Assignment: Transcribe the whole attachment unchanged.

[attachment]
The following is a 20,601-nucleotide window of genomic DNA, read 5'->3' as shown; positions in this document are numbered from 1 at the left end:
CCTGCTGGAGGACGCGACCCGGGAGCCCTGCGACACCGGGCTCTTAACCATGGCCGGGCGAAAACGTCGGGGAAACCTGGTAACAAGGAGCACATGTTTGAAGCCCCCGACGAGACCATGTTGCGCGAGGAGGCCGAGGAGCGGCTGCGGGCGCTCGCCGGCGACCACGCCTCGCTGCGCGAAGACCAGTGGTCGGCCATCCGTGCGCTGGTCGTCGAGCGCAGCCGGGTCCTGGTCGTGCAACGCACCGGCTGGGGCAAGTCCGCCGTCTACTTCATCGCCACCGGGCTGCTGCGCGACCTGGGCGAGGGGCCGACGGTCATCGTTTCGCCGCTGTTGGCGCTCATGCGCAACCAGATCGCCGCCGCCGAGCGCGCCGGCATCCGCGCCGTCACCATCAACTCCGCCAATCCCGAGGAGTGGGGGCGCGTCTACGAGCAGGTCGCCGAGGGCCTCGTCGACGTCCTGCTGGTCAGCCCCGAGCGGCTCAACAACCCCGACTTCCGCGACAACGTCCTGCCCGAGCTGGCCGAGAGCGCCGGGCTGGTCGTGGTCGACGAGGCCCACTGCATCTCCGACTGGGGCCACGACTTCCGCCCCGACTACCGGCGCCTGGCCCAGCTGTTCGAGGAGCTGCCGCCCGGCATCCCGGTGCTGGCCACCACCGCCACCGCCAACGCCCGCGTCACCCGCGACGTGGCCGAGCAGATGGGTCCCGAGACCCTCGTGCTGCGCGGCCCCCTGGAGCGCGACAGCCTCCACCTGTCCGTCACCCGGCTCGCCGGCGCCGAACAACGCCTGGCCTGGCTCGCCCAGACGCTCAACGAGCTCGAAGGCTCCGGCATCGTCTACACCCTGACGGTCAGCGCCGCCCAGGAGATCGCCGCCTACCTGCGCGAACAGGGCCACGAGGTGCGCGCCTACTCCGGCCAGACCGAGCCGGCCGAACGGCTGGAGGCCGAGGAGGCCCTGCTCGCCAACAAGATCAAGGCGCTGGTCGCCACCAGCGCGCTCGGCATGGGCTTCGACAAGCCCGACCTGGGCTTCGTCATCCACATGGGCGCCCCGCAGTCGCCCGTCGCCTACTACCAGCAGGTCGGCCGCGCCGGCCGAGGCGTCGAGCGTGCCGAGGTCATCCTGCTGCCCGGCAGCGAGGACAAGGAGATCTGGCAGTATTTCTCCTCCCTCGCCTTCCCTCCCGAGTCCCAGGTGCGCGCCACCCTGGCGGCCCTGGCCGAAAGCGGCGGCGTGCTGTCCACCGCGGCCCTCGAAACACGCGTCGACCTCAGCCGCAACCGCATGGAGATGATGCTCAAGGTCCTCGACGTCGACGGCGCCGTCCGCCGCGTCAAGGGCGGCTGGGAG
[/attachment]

The following is a 20,601-nucleotide window of genomic DNA, read 5'->3' as shown; positions in this document are numbered from 1 at the left end:
CCTGCTGGAGGACGCGACCCGGGAGCCCTGCGACACCGGGCTCTTAACCATGGCCGGGCGAAAACGTCGGGGAAACCTGGTAACAAGGAGCACATGTTTGAAGCCCCCGACGAGACCATGTTGCGCGAGGAGGCCGAGGAGCGGCTGCGGGCGCTCGCCGGCGACCACGCCTCGCTGCGCGAAGACCAGTGGTCGGCCATCCGTGCGCTGGTCGTCGAGCGCAGCCGGGTCCTGGTCGTGCAACGCACCGGCTGGGGCAAGTCCGCCGTCTACTTCATCGCCACCGGGCTGCTGCGCGACCTGGGCGAGGGGCCGACGGTCATCGTTTCGCCGCTGTTGGCGCTCATGCGCAACCAGATCGCCGCCGCCGAGCGCGCCGGCATCCGCGCCGTCACCATCAACTCCGCCAATCCCGAGGAGTGGGGGCGCGTCTACGAGCAGGTCGCCGAGGGCCTCGTCGACGTCCTGCTGGTCAGCCCCGAGCGGCTCAACAACCCCGACTTCCGCGACAACGTCCTGCCCGAGCTGGCCGAGAGCGCCGGGCTGGTCGTGGTCGACGAGGCCCACTGCATCTCCGACTGGGGCCACGACTTCCGCCCCGACTACCGGCGCCTGGCCCAGCTGTTCGAGGAGCTGCCGCCCGGCATCCCGGTGCTGGCCACCACCGCCACCGCCAACGCCCGCGTCACCCGCGACGTGGCCGAGCAGATGGGTCCCGAGACCCTCGTGCTGCGCGGCCCCCTGGAGCGCGACAGCCTCCACCTGTCCGTCACCCGGCTCGCCGGCGCCGAACAACGCCTGGCCTGGCTCGCCCAGACGCTCAACGAGCTCGAAGGCTCCGGCATCGTCTACACCCTGACGGTCAGCGCCGCCCAGGAGATCGCCGCCTACCTGCGCGAACAGGGCCACGAGGTGCGCGCCTACTCCGGCCAGACCGAGCCGGCCGAACGGCTGGAGGCCGAGGAGGCCCTGCTCGCCAACAAGATCAAGGCGCTGGTCGCCACCAGCGCGCTCGGCATGGGCTTCGACAAGCCCGACCTGGGCTTCGTCATCCACATGGGCGCCCCGCAGTCGCCCGTCGCCTACTACCAGCAGGTCGGCCGCGCCGGCCGAGGCGTCGAGCGTGCCGAGGTCATCCTGCTGCCCGGCAGCGAGGACAAGGAGATCTGGCAGTATTTCTCCTCCCTCGCCTTCCCTCCCGAGTCCCAGGTGCGCGCCACCCTGGCGGCCCTGGCCGAAAGCGGCGGCGTGCTGTCCACCGCGGCCCTCGAAACACGCGTCGACCTCAGCCGCAACCGCATGGAGATGATGCTCAAGGTCCTCGACGTCGACGGCGCCGTCCGCCGCGTCAAGGGCGGCTGGGAG